Marco  Martinez

4. Human Experiment Pictures

I still can’t shake the pictures out of my head. We discovered them inside a strange laboratory we found inside a Special Republican Guard barracks that had been plunked down inside an amusement park. When I cracked open the photo album, my jaw dropped. There in front of me were the most horrifying images of experiments being performed on newborn and infant children. Picture after picture, page after page, the binder was filled with the most extreme deformities and experimental mutations one could imagine. One baby had an eye that was shifted toward the middle of its head. We turned the books over to our lieutenant as valuable pieces of intelligence.

5. Bomb-Making Materials In a Mosque

Well after the invasion we were tasked to conduct city patrols and build rapport with local sheiks and mosque members. On one occasion we revisited a mosque where the sheik had previously been warm and friendly. Yet this time something seemed a little off. As we made our way through the mosque compound, we were told there were certain "praying houses" we weren’t allowed to enter. But when a Marine walked through a side hallway and passed by a door that had been left ajar, he spotted a huge bottle of nitroglycerin and assorted bomb-making materials.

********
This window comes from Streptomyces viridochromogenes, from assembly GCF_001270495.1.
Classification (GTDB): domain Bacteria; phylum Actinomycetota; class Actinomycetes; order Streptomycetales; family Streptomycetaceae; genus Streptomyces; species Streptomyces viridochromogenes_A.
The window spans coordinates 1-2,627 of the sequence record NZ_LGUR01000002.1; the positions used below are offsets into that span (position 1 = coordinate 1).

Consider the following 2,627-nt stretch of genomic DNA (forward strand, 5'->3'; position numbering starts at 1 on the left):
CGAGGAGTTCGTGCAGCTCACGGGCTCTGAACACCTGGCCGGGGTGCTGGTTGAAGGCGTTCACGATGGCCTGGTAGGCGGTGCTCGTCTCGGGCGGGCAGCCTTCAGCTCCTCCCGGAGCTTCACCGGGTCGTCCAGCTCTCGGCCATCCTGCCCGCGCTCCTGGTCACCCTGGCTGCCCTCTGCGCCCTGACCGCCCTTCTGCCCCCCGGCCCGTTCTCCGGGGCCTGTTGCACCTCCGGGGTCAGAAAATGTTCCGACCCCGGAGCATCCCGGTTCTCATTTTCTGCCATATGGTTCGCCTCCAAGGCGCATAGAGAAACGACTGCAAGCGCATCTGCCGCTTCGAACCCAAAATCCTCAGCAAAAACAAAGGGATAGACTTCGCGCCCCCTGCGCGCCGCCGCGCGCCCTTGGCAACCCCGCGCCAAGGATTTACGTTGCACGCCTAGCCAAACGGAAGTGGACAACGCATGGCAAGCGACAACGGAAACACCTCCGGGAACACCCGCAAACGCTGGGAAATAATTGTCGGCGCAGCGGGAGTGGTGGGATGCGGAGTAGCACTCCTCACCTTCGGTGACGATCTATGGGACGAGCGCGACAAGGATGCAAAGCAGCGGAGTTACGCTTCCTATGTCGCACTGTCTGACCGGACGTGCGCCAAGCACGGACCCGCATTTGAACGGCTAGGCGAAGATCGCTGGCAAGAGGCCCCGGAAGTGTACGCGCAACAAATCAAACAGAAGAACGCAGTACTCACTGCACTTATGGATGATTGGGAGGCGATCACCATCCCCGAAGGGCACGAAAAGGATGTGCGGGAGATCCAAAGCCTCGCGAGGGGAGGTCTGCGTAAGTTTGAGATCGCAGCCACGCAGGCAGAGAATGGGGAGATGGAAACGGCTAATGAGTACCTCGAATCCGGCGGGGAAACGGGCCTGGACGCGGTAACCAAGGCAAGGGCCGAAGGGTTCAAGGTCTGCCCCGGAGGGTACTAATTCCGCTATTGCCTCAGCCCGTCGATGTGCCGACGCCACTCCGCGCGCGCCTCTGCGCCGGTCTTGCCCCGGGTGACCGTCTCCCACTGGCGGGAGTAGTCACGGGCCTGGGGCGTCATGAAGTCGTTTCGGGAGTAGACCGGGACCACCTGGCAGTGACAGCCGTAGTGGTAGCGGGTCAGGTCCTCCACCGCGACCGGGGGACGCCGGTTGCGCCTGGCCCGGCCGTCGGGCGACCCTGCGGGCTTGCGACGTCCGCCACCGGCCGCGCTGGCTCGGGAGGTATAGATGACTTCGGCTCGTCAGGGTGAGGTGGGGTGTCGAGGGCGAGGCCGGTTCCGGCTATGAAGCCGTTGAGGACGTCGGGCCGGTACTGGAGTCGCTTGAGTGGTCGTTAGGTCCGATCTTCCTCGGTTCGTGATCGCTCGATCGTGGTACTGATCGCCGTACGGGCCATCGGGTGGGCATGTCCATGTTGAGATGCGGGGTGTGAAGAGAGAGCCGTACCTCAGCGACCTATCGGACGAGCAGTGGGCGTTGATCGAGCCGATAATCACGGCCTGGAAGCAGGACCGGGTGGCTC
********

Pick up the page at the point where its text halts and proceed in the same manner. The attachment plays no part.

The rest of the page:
When I think about my gang member past I shudder in shame. But if there was one lesson I learned from my past it is that there is a profound moral difference between using violence to destroy lives and using violence to save lives. Terrorists do the former; soldiers, sailors, airmen, and Marines do the latter.

Antimilitary liberals need to learn the difference between the two.


Marco Martinez

Marco Martinez, a recipient of the Navy Cross, is author of the new book Hard Corps: From Gangster to Marine Hero (Crown Forum).